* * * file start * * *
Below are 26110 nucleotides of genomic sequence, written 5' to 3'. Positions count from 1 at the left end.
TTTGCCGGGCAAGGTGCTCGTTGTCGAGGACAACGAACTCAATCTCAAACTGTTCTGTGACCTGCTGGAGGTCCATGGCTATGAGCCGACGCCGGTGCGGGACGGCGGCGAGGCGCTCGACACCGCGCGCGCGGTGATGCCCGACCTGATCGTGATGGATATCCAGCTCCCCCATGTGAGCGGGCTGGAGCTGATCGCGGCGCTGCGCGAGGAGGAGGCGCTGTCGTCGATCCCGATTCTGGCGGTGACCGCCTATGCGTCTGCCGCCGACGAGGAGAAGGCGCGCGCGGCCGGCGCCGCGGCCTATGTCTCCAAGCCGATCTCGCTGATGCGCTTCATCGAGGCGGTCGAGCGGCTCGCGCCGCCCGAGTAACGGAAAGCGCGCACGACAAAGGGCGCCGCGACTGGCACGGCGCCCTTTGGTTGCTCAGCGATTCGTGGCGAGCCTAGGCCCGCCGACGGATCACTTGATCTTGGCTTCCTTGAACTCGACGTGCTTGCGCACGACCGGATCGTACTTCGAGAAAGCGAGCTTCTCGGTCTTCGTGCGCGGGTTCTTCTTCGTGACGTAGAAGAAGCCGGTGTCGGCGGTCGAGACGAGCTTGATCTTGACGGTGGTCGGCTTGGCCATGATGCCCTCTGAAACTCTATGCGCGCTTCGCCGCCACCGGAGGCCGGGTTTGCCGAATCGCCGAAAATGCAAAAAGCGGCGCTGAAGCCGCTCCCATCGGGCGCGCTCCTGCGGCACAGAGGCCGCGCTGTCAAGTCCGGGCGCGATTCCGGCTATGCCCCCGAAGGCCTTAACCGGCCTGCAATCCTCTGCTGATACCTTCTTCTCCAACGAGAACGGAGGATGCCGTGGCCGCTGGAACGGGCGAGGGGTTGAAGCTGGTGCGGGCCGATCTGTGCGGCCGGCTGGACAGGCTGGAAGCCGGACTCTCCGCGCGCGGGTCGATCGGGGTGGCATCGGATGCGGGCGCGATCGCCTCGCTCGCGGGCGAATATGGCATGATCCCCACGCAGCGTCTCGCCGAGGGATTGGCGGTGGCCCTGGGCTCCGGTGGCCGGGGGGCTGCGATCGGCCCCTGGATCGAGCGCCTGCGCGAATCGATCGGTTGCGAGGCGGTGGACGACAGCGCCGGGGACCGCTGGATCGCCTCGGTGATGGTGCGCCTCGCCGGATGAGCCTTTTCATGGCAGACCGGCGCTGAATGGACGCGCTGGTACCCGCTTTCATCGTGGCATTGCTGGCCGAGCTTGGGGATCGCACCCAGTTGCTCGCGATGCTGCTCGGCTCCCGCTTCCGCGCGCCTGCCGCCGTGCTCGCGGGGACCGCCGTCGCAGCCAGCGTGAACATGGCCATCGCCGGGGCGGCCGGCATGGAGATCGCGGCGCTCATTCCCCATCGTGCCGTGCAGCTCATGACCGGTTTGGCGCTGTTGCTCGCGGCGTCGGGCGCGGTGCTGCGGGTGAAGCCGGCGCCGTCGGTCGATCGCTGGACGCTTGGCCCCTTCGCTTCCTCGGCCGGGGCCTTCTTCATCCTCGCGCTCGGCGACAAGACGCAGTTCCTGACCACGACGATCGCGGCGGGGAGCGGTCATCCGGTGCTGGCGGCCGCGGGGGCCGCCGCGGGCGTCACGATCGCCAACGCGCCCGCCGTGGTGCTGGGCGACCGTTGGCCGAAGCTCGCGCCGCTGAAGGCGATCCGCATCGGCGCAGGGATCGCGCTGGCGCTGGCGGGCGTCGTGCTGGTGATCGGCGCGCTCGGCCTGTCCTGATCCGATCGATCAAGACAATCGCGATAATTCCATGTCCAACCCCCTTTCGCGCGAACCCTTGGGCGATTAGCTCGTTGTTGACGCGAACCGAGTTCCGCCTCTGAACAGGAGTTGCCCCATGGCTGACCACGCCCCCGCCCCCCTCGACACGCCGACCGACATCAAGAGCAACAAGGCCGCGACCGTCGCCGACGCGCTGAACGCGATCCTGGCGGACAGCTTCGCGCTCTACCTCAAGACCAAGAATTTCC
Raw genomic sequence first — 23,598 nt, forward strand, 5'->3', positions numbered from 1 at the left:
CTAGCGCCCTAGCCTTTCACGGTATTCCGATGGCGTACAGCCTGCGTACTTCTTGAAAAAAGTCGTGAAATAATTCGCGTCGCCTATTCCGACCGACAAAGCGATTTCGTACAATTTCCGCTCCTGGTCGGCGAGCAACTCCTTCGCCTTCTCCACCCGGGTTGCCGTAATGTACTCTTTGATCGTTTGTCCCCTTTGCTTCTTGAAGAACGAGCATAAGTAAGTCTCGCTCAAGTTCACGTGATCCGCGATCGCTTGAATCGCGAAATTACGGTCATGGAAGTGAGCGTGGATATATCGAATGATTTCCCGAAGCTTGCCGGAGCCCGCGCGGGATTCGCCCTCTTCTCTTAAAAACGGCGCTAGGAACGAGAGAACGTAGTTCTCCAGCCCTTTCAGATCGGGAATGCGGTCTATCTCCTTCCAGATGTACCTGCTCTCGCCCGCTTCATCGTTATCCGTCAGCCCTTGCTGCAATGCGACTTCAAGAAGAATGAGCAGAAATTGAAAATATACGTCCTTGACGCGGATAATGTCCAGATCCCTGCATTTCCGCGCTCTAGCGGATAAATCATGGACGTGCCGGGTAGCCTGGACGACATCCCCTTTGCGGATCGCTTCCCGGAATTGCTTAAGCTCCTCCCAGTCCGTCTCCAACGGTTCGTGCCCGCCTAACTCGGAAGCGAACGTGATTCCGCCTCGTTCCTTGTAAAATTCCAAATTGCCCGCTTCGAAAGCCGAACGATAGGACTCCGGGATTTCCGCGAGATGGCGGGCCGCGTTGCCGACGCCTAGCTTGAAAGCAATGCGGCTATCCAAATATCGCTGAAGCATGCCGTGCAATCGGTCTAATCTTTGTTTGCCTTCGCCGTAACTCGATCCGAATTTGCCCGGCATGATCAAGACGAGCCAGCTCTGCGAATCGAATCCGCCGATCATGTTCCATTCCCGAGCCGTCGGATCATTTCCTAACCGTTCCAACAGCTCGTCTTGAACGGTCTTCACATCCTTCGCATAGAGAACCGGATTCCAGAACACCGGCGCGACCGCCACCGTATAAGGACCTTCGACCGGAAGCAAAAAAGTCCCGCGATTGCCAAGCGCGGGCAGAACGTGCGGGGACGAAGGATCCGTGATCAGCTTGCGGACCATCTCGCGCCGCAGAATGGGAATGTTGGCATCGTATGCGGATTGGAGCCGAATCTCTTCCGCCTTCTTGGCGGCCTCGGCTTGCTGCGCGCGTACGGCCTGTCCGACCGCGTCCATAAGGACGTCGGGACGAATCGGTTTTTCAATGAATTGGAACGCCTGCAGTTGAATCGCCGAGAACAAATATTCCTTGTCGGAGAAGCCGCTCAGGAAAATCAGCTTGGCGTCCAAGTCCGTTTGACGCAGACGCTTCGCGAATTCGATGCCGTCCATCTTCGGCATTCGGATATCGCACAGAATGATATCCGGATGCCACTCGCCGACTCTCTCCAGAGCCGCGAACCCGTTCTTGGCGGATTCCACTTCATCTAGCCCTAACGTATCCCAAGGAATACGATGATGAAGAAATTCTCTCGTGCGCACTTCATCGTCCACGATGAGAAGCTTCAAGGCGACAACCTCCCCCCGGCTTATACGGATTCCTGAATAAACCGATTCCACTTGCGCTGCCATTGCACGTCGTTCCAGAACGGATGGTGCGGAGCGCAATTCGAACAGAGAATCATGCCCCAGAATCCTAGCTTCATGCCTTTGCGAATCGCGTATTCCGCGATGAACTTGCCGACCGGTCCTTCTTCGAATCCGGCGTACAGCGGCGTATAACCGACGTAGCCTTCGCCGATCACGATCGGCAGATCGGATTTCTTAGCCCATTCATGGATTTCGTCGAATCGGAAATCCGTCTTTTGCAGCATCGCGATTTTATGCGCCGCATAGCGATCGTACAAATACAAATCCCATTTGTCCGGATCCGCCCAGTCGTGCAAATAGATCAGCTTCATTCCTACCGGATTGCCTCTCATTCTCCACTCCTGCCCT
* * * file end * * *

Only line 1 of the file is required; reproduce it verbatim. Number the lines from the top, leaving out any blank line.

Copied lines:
Below are 26110 nucleotides of genomic sequence, written 5' to 3'. Positions count from 1 at the left end.